Walking into this year’s Bett Show was like stepping into another world. Dancing robots. Time-travelling VR. 3D printers whirring away. All surrounded by eager teachers, students, innovators and even politicians. It’s an experience quite unlike anything else!
All the glitz and glamour of shiny new tech got me thinking about the wider role of tech in education – beyond the show floor, can this impressive array of innovation really be used in beneficial ways? Below are some of the debates that Bett 2019 raised in my mind.
Is VR the future of the classroom?
It was certainly hard to avoid VR at this year’s show, with stand after stand transporting attendees to locations as distant as Mars! Yet with all the wonderfully creative ways in which VR is being used, is there a place for it in the classroom? And just as importantly, is it just a passing fad, or does it have longevity?
Those at the show were infectiously enthusiastic about its practicalities and feasibility. Lenovo spoke in depth about the unique way in which it can immerse students and engage them in class like never before, citing their recently-revealed Virtual Reality Classroom, which takes students on virtual field trips around the world.
And it’s not just tech giants who see the value of VR in enhancing education. Last year, the National Marine Aquarium in Plymouth launched a VR experience for visiting primary school students, while Connect Training’s C-Live proposes that VR could even be used as a teacher training tool.
So, while VR may not find its way into the majority of schools in the near future, it does offer tremendous potential to make lessons more engaging!
Can EdTech can improve wellbeing?
Emotional wellbeing is not something that usually springs to mind when we think of EdTech, but perhaps it should! Microsoft spoke about the importance of positive mindsets in the classroom, suggesting that using tech to lessen stress on teachers and help students enjoy class more can impact society – and the economy – as a whole.
Meanwhile, SafeToNet showed off some truly remarkable AI that uses behavioural analytics to protect young people against threats of cyberbullying. Outside of the show, there are more ways than ever to help improve the mental wellbeing of children, with apps such as Mind Moose helping pupils to deal with negative feelings about school.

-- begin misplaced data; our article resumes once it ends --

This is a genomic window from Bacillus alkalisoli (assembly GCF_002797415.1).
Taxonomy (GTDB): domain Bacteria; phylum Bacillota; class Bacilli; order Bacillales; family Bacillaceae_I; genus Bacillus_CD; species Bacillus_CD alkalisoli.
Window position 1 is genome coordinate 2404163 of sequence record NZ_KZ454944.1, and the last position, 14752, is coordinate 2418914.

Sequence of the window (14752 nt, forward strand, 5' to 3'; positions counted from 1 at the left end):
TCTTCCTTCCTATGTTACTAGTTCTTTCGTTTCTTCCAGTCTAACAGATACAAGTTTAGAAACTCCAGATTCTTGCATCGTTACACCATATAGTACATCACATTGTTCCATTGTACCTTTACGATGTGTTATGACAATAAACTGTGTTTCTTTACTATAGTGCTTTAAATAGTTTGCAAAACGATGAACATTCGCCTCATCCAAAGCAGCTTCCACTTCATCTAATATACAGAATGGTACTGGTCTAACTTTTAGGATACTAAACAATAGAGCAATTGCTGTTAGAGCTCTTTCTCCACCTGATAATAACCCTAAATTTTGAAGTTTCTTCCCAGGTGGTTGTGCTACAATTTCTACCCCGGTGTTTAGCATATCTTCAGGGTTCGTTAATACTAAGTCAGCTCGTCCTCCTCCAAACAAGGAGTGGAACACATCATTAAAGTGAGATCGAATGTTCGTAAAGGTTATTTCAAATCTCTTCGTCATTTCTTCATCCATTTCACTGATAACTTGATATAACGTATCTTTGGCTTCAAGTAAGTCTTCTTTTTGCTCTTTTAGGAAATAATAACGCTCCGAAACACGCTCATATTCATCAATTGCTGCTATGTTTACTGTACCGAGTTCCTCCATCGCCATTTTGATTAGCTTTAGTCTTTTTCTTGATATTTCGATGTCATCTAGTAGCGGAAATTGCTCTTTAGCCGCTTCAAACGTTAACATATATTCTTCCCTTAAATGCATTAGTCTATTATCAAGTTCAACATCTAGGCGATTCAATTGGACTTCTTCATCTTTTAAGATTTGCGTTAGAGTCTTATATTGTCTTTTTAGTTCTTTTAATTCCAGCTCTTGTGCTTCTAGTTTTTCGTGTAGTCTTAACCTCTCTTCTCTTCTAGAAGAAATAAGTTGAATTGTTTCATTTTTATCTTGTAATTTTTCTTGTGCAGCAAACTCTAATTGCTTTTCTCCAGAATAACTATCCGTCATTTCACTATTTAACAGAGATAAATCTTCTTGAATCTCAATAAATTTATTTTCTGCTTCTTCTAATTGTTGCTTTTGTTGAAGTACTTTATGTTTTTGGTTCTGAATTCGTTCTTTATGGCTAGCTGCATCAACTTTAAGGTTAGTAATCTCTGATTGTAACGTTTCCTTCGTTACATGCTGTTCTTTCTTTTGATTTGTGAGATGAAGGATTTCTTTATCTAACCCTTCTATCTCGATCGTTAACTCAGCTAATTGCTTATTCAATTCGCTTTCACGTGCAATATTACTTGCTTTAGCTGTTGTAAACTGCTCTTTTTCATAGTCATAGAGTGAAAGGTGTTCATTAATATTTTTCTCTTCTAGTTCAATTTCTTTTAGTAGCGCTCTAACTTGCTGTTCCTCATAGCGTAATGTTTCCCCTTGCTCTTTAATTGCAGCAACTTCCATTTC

Can EdTech make learning more inclusive?
The Show also served as a positive reminder of just how far EdTech has come in terms of making education a more inclusive experience, with its ability to adapt to the needs of individuals and unite schools on a global scale. Skype Classroom showed the power of connecting classrooms from all over the world, including streaming live speakers and collaboration projects.
Advances are also being made in helping those with learning difficulties. Microsoft’s Immersive Reader will help those with ADHD, autism, dyslexia and visual impairments to focus while reading, while Chatta uses an app to help those with speech, memory and behavioural difficulties become better writers and communicators.
Beyond this, EdTech can provide personalised learning. Our very own Proxima algorithm focuses on a child’s strengths and weaknesses and creates work that is just the right level of challenge!
Is there such a thing as too much EdTech, too soon?
Although it can be argued we’re inspiring children to become ‘digital natives’ too young, I was deeply impressed by the passion of the young people who visited us on our stand, including a fifteen year old who had learned AI in three months in order to identify patterns in genomes that indicate an individual’s risk of developing cancer.
They were all enthusiastic about learning through technology – and one day soon, they’ll be the ones designing the products, managing the budgets and setting policies. EdTech can certainly introduce skills that will be very valuable in our increasingly tech-focused world.
Coding is being brought to life in wonderfully creative ways, for example, by Sphero Edu with their programmable transparent bots allowing children to see all the sensors inside!
Outside of all the computers and coding, EdTech can also promote other skills, such as creativity. A fascinating talk with Anthony Horowitz and Cressida Cowell discussed how tech can inspire creativity and, perhaps most importantly, #makewritingexciting!
Will tech replace teaching?
With such leaps and bounds being made in the EdTech world, it seems fitting to address a question I heard numerous times walking around the expo – will tech eventually replace teaching?
While EdTech is a fantastic supplement to teaching, enhancing students’ experiences and increasing engagement, never fear – here at TeamDoodle, we’re firm believers in the human element, meaning that tech should always supplement, rather than replace, teaching.